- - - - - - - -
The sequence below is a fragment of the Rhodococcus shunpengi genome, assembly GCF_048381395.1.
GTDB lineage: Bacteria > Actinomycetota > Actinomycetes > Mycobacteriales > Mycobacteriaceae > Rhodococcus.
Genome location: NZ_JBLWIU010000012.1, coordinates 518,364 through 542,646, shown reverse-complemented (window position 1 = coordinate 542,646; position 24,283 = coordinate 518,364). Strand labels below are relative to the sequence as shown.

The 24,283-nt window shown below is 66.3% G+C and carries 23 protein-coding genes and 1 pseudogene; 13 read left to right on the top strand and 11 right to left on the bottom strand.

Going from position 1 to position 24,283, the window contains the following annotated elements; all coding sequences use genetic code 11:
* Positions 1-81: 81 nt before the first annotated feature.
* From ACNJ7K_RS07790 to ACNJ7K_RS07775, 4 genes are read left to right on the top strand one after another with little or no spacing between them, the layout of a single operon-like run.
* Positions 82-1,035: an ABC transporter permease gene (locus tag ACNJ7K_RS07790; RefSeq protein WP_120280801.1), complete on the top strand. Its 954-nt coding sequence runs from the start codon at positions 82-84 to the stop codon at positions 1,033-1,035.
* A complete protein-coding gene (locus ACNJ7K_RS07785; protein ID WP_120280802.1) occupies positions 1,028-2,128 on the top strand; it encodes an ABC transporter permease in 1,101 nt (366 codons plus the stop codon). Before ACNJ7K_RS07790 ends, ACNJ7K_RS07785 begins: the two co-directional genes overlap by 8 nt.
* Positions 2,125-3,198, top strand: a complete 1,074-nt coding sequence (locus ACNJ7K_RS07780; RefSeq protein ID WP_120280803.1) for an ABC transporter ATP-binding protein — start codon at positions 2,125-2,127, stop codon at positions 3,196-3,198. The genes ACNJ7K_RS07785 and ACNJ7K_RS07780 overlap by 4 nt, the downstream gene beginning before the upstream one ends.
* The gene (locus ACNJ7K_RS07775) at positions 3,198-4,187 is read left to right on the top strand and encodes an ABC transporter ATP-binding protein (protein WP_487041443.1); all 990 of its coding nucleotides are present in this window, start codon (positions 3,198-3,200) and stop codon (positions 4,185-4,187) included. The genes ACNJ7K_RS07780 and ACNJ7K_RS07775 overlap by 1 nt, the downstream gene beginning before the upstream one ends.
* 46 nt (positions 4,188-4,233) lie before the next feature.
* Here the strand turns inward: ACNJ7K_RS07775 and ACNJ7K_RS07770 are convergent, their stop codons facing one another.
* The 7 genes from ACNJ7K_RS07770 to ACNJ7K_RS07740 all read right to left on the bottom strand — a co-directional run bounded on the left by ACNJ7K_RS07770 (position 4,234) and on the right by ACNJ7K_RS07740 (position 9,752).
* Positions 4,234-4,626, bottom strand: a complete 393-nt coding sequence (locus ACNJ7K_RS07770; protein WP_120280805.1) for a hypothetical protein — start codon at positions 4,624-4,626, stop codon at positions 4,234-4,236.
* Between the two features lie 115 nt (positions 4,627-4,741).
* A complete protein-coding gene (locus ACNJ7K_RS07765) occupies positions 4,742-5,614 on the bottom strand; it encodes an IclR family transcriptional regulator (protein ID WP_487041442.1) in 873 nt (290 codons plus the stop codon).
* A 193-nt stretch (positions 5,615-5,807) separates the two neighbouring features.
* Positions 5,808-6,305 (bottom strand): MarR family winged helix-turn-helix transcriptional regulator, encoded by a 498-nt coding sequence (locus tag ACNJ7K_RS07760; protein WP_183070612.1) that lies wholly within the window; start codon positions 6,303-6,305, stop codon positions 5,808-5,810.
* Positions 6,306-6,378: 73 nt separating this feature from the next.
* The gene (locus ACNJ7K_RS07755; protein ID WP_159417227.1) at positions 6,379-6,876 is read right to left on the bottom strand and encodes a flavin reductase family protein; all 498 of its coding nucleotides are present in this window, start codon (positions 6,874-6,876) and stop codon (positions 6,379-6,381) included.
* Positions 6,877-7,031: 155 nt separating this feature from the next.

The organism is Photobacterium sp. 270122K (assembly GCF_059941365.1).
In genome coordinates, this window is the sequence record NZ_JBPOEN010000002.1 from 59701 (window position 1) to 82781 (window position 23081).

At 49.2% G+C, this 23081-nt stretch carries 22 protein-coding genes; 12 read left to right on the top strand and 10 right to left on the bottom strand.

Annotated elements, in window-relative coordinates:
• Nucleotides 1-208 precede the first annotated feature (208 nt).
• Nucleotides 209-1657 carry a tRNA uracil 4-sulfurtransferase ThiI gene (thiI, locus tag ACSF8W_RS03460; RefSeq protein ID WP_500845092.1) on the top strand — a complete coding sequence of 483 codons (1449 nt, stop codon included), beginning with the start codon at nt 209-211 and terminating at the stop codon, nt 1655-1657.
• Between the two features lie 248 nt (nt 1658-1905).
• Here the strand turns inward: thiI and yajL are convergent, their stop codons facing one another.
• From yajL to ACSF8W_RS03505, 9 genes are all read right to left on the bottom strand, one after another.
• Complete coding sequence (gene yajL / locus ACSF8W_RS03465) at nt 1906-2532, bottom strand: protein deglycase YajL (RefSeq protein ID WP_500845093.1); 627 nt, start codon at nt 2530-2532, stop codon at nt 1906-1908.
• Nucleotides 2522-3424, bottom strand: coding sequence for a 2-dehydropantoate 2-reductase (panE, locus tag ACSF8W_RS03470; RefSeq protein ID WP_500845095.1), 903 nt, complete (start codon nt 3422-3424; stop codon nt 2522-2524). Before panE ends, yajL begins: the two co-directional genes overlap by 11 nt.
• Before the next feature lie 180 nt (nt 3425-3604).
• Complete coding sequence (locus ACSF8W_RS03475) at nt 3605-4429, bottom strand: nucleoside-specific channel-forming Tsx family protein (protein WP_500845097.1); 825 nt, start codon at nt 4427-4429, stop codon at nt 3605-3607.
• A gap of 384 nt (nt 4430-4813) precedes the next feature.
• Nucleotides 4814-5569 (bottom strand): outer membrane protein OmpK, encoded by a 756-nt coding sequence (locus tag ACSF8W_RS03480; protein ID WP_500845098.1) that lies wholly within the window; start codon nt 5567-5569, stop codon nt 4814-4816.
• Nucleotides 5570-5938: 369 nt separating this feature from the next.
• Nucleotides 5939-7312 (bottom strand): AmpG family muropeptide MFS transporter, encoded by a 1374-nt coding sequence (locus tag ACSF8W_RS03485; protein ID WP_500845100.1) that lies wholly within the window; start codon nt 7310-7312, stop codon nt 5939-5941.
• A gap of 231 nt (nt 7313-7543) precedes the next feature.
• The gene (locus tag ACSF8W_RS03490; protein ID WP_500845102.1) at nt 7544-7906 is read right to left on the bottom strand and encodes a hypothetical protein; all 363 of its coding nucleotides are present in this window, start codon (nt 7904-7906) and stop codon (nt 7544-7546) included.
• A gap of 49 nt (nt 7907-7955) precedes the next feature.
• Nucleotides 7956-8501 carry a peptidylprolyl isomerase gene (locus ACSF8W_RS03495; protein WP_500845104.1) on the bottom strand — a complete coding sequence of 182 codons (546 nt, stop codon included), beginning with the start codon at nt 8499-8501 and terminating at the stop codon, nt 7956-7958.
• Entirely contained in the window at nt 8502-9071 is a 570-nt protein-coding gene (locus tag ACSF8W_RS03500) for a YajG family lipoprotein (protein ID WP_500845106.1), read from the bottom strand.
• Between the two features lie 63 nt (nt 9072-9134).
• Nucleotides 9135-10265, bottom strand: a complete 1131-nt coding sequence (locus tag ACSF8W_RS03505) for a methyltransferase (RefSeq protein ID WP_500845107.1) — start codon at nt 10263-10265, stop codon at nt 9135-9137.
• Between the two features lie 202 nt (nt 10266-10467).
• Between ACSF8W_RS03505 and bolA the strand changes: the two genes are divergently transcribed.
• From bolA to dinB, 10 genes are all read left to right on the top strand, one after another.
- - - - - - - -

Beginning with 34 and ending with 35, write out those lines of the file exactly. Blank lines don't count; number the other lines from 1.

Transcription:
• Before the next feature lie 180 nt (nt 3425-3604).
• Complete coding sequence (locus ACSF8W_RS03475) at nt 3605-4429, bottom strand: nucleoside-specific channel-forming Tsx family protein (protein WP_500845097.1); 825 nt, start codon at nt 4427-4429, stop codon at nt 3605-3607.